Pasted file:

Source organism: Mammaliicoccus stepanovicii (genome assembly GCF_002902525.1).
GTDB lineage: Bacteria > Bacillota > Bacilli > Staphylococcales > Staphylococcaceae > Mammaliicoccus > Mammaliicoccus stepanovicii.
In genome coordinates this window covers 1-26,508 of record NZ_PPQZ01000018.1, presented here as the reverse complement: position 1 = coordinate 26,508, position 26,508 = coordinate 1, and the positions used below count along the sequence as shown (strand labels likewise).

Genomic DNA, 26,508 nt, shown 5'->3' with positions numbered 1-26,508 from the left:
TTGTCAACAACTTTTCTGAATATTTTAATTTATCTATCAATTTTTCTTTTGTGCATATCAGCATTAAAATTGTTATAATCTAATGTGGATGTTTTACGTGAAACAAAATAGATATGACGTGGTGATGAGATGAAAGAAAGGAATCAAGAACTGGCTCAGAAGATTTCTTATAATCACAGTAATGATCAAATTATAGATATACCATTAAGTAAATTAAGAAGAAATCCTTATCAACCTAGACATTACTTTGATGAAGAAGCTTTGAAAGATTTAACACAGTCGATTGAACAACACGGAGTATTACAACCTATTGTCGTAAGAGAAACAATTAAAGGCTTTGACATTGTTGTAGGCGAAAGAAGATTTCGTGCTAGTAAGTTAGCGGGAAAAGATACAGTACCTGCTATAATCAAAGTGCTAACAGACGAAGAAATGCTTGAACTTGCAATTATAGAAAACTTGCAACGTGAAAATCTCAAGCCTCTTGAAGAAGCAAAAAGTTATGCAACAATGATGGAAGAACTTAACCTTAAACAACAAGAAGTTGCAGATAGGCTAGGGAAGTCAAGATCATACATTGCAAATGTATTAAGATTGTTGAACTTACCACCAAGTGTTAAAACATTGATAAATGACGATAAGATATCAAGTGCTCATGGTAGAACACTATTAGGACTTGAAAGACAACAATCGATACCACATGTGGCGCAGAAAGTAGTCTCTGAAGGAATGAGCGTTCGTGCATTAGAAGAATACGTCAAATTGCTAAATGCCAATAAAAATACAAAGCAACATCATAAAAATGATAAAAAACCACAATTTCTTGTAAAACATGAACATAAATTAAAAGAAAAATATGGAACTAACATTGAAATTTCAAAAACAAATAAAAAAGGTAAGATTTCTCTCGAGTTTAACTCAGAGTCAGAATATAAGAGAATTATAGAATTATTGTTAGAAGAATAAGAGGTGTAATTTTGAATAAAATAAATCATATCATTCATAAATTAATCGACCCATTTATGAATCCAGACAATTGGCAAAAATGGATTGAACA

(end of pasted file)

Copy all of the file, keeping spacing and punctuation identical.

Source organism: Mammaliicoccus stepanovicii (genome assembly GCF_002902525.1).
GTDB lineage: Bacteria > Bacillota > Bacilli > Staphylococcales > Staphylococcaceae > Mammaliicoccus > Mammaliicoccus stepanovicii.
In genome coordinates this window covers 1-26,508 of record NZ_PPQZ01000018.1, presented here as the reverse complement: position 1 = coordinate 26,508, position 26,508 = coordinate 1, and the positions used below count along the sequence as shown (strand labels likewise).

Genomic DNA, 26,508 nt, shown 5'->3' with positions numbered 1-26,508 from the left:
TTGTCAACAACTTTTCTGAATATTTTAATTTATCTATCAATTTTTCTTTTGTGCATATCAGCATTAAAATTGTTATAATCTAATGTGGATGTTTTACGTGAAACAAAATAGATATGACGTGGTGATGAGATGAAAGAAAGGAATCAAGAACTGGCTCAGAAGATTTCTTATAATCACAGTAATGATCAAATTATAGATATACCATTAAGTAAATTAAGAAGAAATCCTTATCAACCTAGACATTACTTTGATGAAGAAGCTTTGAAAGATTTAACACAGTCGATTGAACAACACGGAGTATTACAACCTATTGTCGTAAGAGAAACAATTAAAGGCTTTGACATTGTTGTAGGCGAAAGAAGATTTCGTGCTAGTAAGTTAGCGGGAAAAGATACAGTACCTGCTATAATCAAAGTGCTAACAGACGAAGAAATGCTTGAACTTGCAATTATAGAAAACTTGCAACGTGAAAATCTCAAGCCTCTTGAAGAAGCAAAAAGTTATGCAACAATGATGGAAGAACTTAACCTTAAACAACAAGAAGTTGCAGATAGGCTAGGGAAGTCAAGATCATACATTGCAAATGTATTAAGATTGTTGAACTTACCACCAAGTGTTAAAACATTGATAAATGACGATAAGATATCAAGTGCTCATGGTAGAACACTATTAGGACTTGAAAGACAACAATCGATACCACATGTGGCGCAGAAAGTAGTCTCTGAAGGAATGAGCGTTCGTGCATTAGAAGAATACGTCAAATTGCTAAATGCCAATAAAAATACAAAGCAACATCATAAAAATGATAAAAAACCACAATTTCTTGTAAAACATGAACATAAATTAAAAGAAAAATATGGAACTAACATTGAAATTTCAAAAACAAATAAAAAAGGTAAGATTTCTCTCGAGTTTAACTCAGAGTCAGAATATAAGAGAATTATAGAATTATTGTTAGAAGAATAAGAGGTGTAATTTTGAATAAAATAAATCATATCATTCATAAATTAATCGACCCATTTATGAATCCAGACAATTGGCAAAAATGGATTGAACA